The Centre for Policy Alternatives (CPA), and the Vibhavi Academy of Fine Arts (VAFA) exhibition of 14 artists from different parts of Sri Lanka imagining transitional justice which recently exhibited at the JDA Perera hall was exciting from an aesthetic point but depressing from a political one.
While all art is, in one way or another political, atrocity art offers a trenchant opportunity to capture the scope and scale of a horrific act, and allows for the examining of some elusive imaginative truths of that moment. It is something graphic photojournalism often aspires to but most often fails into gratuitousness. Goya’s series on the Spanish civil war, George Bellows’ series on the German invasion of Belgium and the wood cuts of Yoshitashi are part of that pre-photographic proto-human rights tradition that predates the expressionism of the current exhibition.
One of the challenges for post-Rajapakse-lapsarian civil society has perhaps been to construct a vibrant public discourse about transitional justice. The task has not been easy. There is a natural lassitude towards truth telling, and the monolithic narcissism of the Sri Lankan state struggles to concede justice to its constituents. Within this context the exhibition is a valuable provocateur of debate.
From an aesthetic viewpoint the exhibition was an enormously satisfying engagement of the mind and the eye and offered a striking lack of ‘miserablism’ that was invigorating. Take for instance Nirmalavasan’s polyptych ‘Unthrowable Questions on Carpet Roads’.
The series in a palette of bleached browns of dried blood hung on a clothes line, portrays women with photographs of their missing. But the pictures of the missing intermingle with pictures of fish – a motif that multiplies across each painting – line upon line of fish hung out to dry – suggesting perhaps the multitude of the missing and the nature of our indifference. The fish are drawn with the same neutral accuracy of the photographs of the missing. The meditative veneer of the composition is belied by the insidiously jarring imagery and the skill with which the slow desperation of grief in the faces of the women has been captured. Traffic lines of the carpet road lace the series together.
Perhaps the high point of the exhibition must be Pushpakanthan’s triptych ‘What is your father? Where is your father’ a deeply disturbing nightmarescape response to the killing of his father in his own bed by ‘unknown’ gunmen. This is a hoarse, inarticulate scream of a painting dominated by the bizarre recurring imagery of metamorphic toads – a grief prohibited from expression sublimating into the grotesque. It is a dark imaginative detail that could well slip unnoticed into a Hieronymus Bosch painting.
Hanusha Somasundaram’s ‘Backbones’ with used teabags as a medium, somewhat archly transposes images of pregnant estate labourers with those of the damsels of the Sigiriya frescoes – the adroit reworking of two of Sri Lanka’s best touristic clichés .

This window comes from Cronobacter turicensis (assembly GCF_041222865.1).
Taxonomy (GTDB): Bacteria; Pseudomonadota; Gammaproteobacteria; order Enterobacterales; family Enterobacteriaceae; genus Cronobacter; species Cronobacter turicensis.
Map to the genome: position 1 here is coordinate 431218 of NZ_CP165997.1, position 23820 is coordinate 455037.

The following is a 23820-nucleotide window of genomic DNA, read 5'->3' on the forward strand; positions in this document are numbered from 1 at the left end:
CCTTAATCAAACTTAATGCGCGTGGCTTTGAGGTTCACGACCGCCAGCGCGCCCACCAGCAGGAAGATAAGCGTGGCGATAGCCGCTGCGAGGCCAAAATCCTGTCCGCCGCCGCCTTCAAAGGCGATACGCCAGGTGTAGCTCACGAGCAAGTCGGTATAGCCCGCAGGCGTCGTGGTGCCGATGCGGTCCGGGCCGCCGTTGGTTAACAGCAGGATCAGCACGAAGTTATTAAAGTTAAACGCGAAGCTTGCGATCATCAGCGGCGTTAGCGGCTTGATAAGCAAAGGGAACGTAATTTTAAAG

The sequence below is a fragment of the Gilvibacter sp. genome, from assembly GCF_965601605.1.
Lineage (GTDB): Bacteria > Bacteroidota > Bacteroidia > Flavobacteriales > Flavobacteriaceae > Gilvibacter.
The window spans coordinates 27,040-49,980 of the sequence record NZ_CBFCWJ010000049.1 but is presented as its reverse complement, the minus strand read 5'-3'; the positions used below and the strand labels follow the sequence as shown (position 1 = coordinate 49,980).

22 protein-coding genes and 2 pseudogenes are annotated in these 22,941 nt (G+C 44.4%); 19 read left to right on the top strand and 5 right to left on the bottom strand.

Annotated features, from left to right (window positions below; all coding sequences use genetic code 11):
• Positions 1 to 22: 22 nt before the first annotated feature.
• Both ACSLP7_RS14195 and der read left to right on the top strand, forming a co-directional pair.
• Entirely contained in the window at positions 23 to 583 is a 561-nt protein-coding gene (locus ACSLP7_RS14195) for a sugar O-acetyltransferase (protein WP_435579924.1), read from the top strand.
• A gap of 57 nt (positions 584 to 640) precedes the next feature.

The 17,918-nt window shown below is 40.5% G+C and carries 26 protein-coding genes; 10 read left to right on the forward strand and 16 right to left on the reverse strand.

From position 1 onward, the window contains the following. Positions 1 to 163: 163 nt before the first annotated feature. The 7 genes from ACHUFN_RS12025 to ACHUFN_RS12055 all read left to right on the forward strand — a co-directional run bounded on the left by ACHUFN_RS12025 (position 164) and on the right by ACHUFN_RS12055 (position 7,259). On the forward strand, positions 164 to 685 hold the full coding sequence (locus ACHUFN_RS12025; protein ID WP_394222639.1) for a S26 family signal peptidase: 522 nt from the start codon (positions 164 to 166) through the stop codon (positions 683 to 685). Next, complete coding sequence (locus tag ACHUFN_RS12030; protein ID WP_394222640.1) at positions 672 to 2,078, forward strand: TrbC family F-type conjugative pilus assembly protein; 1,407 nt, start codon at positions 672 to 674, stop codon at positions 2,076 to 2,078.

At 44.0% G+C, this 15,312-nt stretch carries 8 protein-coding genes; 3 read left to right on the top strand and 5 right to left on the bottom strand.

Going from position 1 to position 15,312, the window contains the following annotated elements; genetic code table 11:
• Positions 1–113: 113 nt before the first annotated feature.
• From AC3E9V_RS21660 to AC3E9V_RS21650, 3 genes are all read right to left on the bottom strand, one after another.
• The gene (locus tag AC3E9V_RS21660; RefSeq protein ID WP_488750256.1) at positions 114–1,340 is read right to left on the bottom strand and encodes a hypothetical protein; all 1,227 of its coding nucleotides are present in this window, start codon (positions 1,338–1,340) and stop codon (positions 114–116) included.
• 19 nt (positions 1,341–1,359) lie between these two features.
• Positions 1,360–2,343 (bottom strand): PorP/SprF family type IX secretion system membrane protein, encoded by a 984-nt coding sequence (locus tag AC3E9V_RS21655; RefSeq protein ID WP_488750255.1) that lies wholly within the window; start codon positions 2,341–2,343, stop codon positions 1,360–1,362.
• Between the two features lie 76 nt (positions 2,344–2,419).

What was perhaps disappointing, particularly after the common time spent together grappling with transitional justice issue, was the stark difference in the nature and scope of the imagination of the Sinhala and the Tamil artists. In fact I asked my fellow visitors to try and indentify the artists’ ethnicity…a superfluous exercise of cynicism…but nevertheless an instructive one.
For the Tamil artists the conflict is an all encompassing immersive tsunami of experience, the boundaries of which overwhelm the knowable universe. For Vijitharan’s Bunker for instance it is imagined as a topographical invasion of militarism that engulfs the landscape. Tharmakrishna’s Untitled is a myriad of floating cubes, each cube repetitively etched with symbols of handcuffs, prison bars, guns, money wheels chairs and barbed wire. Cumulatively the works reveal pent-up emotional forces at play in the Tamil artist’s mind that seek release. And the best of them recall the words of Yeats contemplating the aftermath of the Irish Easter uprising a century ago “a terrible beauty is born”.
For the Sinhala artists, the conflict is imagined as incidental – particularly in the form of explosive incidents. They conceive the suffering as a joint condition, and more significantly, an equal one. This comfortable binary of mutual suffering is the base upon which a common humanism can be rediscovered. Asoka Manjula’s binary grenadehead ‘Searching for Humanity’ or Malika Sanjeewani’s ‘Confession of Two Criminals’ are examples. On the other hand, the Tamil artists have no place to accommodate the ‘Sinhala’ in the existential horror of their past. Nor perhaps have they reached a dispassionate equilibrium that admits introspection of the violence of the past.
“Confession of Two Criminals” Malika Sanjeewani
Shorn of the aesthetics, what emerges is two fairly distinct and separate narratives based on the geography of personal experience which also seems to echo the subtexts of the dialogues of the communities: the pressure cooker of anguish in the north, the claim of equality of suffering by the South and the resentment towards the structures of exploitation and neglect that echo from the Hills. The truth telling experience is a mask of fragmented, self-serving truths, a sort of visual echo chamber.
But truth telling cannot be a buffet of cherry picked platitudes. Individual experiential truths may be many, disparate, enriching, complex and cathartic but they cannot be a substitute for facts.
In fact the essential aim of truth telling in transitional justice is the deliberative flocculation of cold hard factual truths from the multiples of experiential truths so that society has a single, commonly agreed, coherent, narrative of the past.
Which is perhaps why the Truth to Truth exhibition, despite the rich and bracing art it offered, really points to the need for a deus ex machina of a state sponsored truth-telling mechanism that is able to order the truths into facts.